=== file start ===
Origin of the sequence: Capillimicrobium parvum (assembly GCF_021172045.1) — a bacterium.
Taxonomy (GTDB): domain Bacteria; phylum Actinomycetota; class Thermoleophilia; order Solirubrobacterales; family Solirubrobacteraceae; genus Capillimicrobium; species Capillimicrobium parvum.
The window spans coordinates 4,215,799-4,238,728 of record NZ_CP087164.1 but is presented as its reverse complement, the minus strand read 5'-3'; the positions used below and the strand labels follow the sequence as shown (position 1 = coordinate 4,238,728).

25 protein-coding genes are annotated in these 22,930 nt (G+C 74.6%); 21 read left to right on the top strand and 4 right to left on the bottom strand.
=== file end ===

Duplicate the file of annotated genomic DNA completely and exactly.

Origin of the sequence: Capillimicrobium parvum (assembly GCF_021172045.1) — a bacterium.
Taxonomy (GTDB): domain Bacteria; phylum Actinomycetota; class Thermoleophilia; order Solirubrobacterales; family Solirubrobacteraceae; genus Capillimicrobium; species Capillimicrobium parvum.
The window spans coordinates 4,215,799-4,238,728 of record NZ_CP087164.1 but is presented as its reverse complement, the minus strand read 5'-3'; the positions used below and the strand labels follow the sequence as shown (position 1 = coordinate 4,238,728).

25 protein-coding genes are annotated in these 22,930 nt (G+C 74.6%); 21 read left to right on the top strand and 4 right to left on the bottom strand.